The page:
The nurse added morphine to my IV, as an added measure for pain reduction, and told me in the morning they’d be giving me a stress test.  I should have been happy they weren’t ordering a cardiac catheterization.  Steph has had several, but even without her first-hand knowledge, I can’t imagine having a needle jabbed up your groin is all that pleasant.

The hospital gave me two birthday presents (not counting the morphine!).  One was a very nice bracelet, and the other was a Mylar balloon that said Happy Birthday!.  This is a picture of the bracelet:

I decided that whenever I received a hospital bracelet, I’d staple it to a page in my diary.  This current volume has more than its share, in between my CT scan in December, the chest X ray at Mount Carmel West Hospital, the gallbladder surgery, and now this.

The CT scan was better than the one I had in December, especially since it didn’t entail drinking any barium beforehand.  I still rolled my eyes when I was lying on that moving table listening to the machine tell me, “Take a deep breath.  Now hold it.”  I was thinking all the while, If I could do that, I wouldn’t be here.

Pat left once I was settled, after calling Steph to let her know my situation.  I was in and out of sleep until morning.  I think I fell asleep to the National Weather Service radar.

There was lots of waiting before the stress test, which was fine with me, because I’ve had them before, and they aren’t pleasant, especially for a non-athlete like myself.  In the meantime, a technician injected me with a radioactive isotope (good thing my days of fathering children are long over!) and I had a gamma camera scan, which took awhile.  I was able to lie still during it; I was so exhausted that I must have gone to sleep during it.

And then it was time for the stress test.  I had to stay on the treadmill, at (allegedly) a walking pace, until my heart rate was 150 beats per minute.  This took about 10 minutes, with the treadmill’s speed and incline steadily increasing.  I wasn’t supposed to run, just take long strides.  All the while, I kept thinking of the closing credits of The Jetsons, with hapless George Jetson trapped on the dog-walker and shouting, “Jane!  Stop this crazy thing!”  The nurse and the technician kept telling me how well I was doing, but I thought I was going to collapse at any second.  I was so exhausted I definitely did fall asleep during the second gamma camera scan.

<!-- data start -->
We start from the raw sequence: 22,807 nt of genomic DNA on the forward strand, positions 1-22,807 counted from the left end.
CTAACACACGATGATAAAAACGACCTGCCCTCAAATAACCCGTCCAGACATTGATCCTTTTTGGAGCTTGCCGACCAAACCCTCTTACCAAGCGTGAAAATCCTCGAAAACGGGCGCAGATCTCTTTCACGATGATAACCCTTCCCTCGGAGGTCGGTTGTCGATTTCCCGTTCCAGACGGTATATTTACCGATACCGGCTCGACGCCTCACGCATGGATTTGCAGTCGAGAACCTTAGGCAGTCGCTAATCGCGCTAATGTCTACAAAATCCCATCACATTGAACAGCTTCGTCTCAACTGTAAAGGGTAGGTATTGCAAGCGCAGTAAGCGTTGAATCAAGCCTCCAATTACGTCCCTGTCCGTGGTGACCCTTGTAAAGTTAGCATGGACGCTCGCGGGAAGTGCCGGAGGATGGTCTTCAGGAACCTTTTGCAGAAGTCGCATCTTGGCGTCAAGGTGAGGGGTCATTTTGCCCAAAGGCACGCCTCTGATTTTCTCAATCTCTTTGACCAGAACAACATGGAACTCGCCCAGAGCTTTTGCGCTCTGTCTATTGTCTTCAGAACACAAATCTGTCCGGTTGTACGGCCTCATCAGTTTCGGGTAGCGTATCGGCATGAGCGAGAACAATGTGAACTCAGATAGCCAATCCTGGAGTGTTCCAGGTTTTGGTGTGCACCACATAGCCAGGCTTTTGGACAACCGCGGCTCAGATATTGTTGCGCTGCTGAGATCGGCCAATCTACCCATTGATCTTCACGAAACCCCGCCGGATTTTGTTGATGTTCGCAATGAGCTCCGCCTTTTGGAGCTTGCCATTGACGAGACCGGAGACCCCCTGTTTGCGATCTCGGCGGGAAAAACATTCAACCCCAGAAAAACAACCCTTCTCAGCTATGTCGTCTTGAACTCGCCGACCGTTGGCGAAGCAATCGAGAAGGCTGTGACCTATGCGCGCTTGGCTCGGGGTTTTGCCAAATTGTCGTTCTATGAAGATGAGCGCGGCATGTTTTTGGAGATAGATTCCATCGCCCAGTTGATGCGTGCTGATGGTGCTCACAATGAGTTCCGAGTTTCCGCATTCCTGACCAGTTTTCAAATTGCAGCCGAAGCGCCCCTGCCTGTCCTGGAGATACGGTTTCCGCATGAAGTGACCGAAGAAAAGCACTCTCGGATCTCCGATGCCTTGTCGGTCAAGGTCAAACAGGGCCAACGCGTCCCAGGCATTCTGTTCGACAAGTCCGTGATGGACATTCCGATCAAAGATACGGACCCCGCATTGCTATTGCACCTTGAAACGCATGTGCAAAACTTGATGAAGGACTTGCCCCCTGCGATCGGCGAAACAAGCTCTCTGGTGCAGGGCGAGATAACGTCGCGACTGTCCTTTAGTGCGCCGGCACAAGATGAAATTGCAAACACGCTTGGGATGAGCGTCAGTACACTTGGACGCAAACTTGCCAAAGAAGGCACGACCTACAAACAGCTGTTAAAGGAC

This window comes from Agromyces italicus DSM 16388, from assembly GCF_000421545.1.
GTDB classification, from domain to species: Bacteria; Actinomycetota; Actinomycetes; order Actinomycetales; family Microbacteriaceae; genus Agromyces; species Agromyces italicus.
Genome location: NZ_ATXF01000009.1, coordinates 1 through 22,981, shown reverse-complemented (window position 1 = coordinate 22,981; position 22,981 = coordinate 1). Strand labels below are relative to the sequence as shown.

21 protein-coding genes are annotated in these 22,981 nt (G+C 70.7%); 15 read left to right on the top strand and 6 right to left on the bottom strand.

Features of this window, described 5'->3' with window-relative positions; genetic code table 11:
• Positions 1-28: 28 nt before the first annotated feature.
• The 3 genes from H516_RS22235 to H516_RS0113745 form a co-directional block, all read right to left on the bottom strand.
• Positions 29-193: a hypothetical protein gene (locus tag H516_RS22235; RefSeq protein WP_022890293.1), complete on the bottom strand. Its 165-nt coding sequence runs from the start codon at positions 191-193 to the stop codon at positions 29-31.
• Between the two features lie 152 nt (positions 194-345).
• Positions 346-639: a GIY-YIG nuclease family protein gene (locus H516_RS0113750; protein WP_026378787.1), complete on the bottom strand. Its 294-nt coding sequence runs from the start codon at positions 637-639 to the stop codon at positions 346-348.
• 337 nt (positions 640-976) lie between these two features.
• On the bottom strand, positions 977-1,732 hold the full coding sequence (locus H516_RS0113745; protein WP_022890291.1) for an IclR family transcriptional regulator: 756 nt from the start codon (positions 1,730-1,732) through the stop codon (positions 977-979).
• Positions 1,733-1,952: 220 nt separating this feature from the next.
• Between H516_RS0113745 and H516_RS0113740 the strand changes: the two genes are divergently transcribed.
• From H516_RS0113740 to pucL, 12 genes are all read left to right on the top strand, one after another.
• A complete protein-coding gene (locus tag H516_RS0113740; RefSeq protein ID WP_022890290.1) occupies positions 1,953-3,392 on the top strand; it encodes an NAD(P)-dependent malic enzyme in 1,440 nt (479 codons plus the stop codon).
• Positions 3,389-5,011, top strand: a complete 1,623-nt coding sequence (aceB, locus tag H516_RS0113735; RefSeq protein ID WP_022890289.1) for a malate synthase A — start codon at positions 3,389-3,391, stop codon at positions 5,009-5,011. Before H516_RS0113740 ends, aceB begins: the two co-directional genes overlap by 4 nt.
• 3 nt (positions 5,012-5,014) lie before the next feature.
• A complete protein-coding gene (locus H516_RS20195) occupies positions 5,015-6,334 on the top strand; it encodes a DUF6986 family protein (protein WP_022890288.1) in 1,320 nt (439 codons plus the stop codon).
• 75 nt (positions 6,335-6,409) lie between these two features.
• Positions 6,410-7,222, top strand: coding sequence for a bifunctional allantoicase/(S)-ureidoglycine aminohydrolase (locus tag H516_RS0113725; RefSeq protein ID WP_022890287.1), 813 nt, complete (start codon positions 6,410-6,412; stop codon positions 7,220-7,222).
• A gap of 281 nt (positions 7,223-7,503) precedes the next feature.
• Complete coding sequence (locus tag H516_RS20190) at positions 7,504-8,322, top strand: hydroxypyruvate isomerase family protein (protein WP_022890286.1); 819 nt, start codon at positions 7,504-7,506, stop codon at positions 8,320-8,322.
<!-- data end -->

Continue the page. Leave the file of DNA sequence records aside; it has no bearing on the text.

The doctor finally discharged me in mid-afternoon.  Nothing wrong with my heart and lungs, but they were still clueless as to the cause of the pain.  He wrote me a Vicodin prescription for the pain, so I’m ready in case it returns.  The ultimate diagnosis was Chest pain–pleural.

So, I’ve been in bed most of the evening since I returned home.  (I came home via the Goodwill thrift store, where I treated myself to a new–to me–pair of tennis shoes and a T-shirt advertising The Florentine, an Italian restaurant that truly made living on the West Side more pleasant.)  Susie visited me with her present and a cake, but mostly I was in and out of sleep.  I do plan on working in the morning, although I will bring Vicodin along with me just in case the pain returns.

I chuckled when I thought about being in Lafayette Park in Washington last month, taking my dose of codeine-laden cough medicine by drinking it straight out of the bottle.  I was worried a police officer would see it and arrest me.  (My psychologist pointed out that I was hardly the first person to take opiates in Lafayette Park.)